Badger Coat of Arms

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Blazons & Genealogy Notes

Notes: (Hanley Castle, co. Worcerter. Monumental inspection at Hanley, to Mary, dau. of John Wakeman, of Beckford, and late wife of John, son of Rowland Badger). Blazon: Ermine on a bend gules three eagles displayed or.

Origin, Meaning and Family History of the Badger Name

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Badger Coat of Arms Meaning

The two main devices (symbols) in the Badger blazon are the bend and eagle. The main tincture (color) is ermine.

Ermine is a very ancient pattern, and distinctive to observe. It was borne alone by John de Monfort, the Earl of Richmond and Duke of Brittany in the late 14th century 1A Complete Guide to Heraldry, A.C. Fox-Davies, Bonanza (re-print of 1909 Edition), New York, 1978, P69 It has a long association with royalty and the nobility in general and hence represents “Dignity” wherever it is found 2The Symbolisms of Heraldry, W. Cecil Wade, George Redway, London, 1898 P39. The ermine pattern is white with, typically, a three dots and a dart grouping representing the tail of the furred creature.3Boutell’s Heraldry, J.P. Brooke-Little, Warne, (revised Edition) London 1970, P 28. The ermine spot is sometimes found alone as a special charge on the shield.

The bend is a distinctive part of the shield, frequently occuring and clearly visible from a distance – it is a broad band running from top left to bottom right 4Boutell’s Heraldry, J.P. Brooke-Little, Warne, (revised Edition) London 1970, P 39-40. Indeed, so important is the bend that it was the subject of one of the earliest cases before the English Court of Chivalry; the famous case of 1390, Scrope vs Grosvenor had to decide which family were the rightful owners of Azure, a bend or (A blue shield, with yellow bend). 5A Complete Guide to Heraldry, A.C. Fox-Davies, Bonanza (re-print of 1909 Edition), New York, 1978, P22. The bend is held in high honour and may signify “defence or protection” and often borne by those of high military rank 6The Symbolisms of Heraldry, W. Cecil Wade, George Redway, London, 1898 P49.

Where the lion is undisputed king of the animals, the eagle undoubtedly plays the same role in the realm of the birds, its use in this form dating back to at least the Roman period 7A Glossary of Terms used in British Heraldry, J.H. Parker, Oxford, 1894, Entry:Eagle. They tend to be illustrated in quite some detail, especially in continental European arms, and have almost as wide variety of postures and accessories as the lion, well illustrated in the reference 8A Complete Guide to Heraldry, A.C. Fox-Davies, Bonanza (re-print of 1909 Edition), New York, 1978, P235-238 as well as being just the eagle’s head or eagle’s leg. The symbology of the eagle is deep and complex, Wade devotes several pages to the subject 9The Symbolisms of Heraldry, W. Cecil Wade, George Redway, London, 1898 P72-74, but suffice it say that it has long been associated with Empire and those held in high honour – any armiger would be pleased to have any form of Eagle upon their arms!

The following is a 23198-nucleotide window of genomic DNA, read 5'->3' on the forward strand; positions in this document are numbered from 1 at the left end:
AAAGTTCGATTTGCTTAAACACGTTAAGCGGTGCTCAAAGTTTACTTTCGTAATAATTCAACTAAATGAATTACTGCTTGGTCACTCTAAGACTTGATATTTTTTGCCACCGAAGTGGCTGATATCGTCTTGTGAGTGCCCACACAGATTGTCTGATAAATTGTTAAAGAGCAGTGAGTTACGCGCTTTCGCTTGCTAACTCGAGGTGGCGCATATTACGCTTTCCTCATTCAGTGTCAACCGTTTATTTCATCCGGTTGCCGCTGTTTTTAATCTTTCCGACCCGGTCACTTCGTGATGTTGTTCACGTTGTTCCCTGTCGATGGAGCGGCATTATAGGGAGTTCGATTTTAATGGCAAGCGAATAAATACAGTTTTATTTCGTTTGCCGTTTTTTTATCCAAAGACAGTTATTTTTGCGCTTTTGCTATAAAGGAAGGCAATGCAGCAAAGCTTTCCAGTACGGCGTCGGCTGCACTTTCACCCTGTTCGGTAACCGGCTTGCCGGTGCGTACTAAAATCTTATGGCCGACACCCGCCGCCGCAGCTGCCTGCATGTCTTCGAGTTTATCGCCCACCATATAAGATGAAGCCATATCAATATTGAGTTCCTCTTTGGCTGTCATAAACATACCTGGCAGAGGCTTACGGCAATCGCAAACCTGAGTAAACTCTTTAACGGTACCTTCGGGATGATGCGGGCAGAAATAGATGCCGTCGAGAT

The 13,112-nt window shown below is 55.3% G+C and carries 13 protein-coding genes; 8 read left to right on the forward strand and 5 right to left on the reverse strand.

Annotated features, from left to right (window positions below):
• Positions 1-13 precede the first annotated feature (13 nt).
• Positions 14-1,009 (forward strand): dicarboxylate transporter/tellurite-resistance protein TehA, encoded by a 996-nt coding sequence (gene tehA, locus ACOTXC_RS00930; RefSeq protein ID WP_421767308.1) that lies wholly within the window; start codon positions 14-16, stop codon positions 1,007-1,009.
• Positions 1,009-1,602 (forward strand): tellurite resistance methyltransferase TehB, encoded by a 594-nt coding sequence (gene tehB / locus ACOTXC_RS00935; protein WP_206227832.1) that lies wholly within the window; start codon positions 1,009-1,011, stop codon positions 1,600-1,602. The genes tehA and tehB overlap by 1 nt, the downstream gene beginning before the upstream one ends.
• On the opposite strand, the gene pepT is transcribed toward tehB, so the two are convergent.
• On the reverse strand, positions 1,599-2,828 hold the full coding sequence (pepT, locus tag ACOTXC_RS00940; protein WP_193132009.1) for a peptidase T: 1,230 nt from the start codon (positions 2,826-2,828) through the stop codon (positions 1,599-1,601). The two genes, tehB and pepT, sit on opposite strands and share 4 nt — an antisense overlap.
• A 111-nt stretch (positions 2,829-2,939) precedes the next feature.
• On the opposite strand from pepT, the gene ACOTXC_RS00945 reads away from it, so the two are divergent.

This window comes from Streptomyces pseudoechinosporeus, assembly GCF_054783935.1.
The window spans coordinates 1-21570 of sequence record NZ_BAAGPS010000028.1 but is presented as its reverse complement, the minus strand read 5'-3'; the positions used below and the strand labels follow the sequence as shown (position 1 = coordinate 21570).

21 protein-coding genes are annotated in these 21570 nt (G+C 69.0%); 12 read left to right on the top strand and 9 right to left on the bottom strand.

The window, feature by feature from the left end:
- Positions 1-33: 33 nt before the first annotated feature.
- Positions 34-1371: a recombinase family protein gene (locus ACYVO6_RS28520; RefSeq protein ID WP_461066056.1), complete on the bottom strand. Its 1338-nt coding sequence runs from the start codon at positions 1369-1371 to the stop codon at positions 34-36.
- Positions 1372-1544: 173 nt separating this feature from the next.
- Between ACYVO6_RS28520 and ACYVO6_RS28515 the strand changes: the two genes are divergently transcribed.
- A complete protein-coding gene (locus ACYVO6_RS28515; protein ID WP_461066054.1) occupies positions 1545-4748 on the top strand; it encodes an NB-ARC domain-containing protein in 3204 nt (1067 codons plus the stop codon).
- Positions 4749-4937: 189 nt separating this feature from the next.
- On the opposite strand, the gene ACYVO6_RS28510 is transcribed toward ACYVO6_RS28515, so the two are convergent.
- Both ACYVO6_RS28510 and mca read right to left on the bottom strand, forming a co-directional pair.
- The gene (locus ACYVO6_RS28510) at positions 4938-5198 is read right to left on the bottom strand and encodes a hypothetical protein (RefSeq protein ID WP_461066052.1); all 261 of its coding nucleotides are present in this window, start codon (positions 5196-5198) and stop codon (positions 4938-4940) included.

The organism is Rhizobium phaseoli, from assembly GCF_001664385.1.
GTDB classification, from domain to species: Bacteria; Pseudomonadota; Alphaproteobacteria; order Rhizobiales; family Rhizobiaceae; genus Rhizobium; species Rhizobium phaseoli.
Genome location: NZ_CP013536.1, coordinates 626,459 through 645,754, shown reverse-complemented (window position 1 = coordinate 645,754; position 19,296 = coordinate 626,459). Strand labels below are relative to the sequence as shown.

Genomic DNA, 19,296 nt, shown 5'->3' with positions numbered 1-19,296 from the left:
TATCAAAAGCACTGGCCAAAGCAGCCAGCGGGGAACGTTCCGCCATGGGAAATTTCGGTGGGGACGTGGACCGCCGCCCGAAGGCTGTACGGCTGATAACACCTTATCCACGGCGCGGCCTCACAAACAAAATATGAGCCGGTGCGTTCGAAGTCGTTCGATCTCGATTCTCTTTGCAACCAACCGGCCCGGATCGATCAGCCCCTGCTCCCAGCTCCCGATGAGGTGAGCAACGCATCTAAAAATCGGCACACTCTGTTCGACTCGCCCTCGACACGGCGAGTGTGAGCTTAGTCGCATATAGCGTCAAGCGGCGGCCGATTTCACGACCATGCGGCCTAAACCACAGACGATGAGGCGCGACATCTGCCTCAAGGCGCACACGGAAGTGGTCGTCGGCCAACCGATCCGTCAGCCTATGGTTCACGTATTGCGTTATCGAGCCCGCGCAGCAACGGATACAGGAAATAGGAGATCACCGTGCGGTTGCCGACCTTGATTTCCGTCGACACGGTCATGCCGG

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References   [ + ]

1. A Complete Guide to Heraldry, A.C. Fox-Davies, Bonanza (re-print of 1909 Edition), New York, 1978, P69
2. The Symbolisms of Heraldry, W. Cecil Wade, George Redway, London, 1898 P39
3. Boutell’s Heraldry, J.P. Brooke-Little, Warne, (revised Edition) London 1970, P 28
4. Boutell’s Heraldry, J.P. Brooke-Little, Warne, (revised Edition) London 1970, P 39-40
5. A Complete Guide to Heraldry, A.C. Fox-Davies, Bonanza (re-print of 1909 Edition), New York, 1978, P22
6. The Symbolisms of Heraldry, W. Cecil Wade, George Redway, London, 1898 P49
7. A Glossary of Terms used in British Heraldry, J.H. Parker, Oxford, 1894, Entry:Eagle
8. A Complete Guide to Heraldry, A.C. Fox-Davies, Bonanza (re-print of 1909 Edition), New York, 1978, P235-238
9. The Symbolisms of Heraldry, W. Cecil Wade, George Redway, London, 1898 P72-74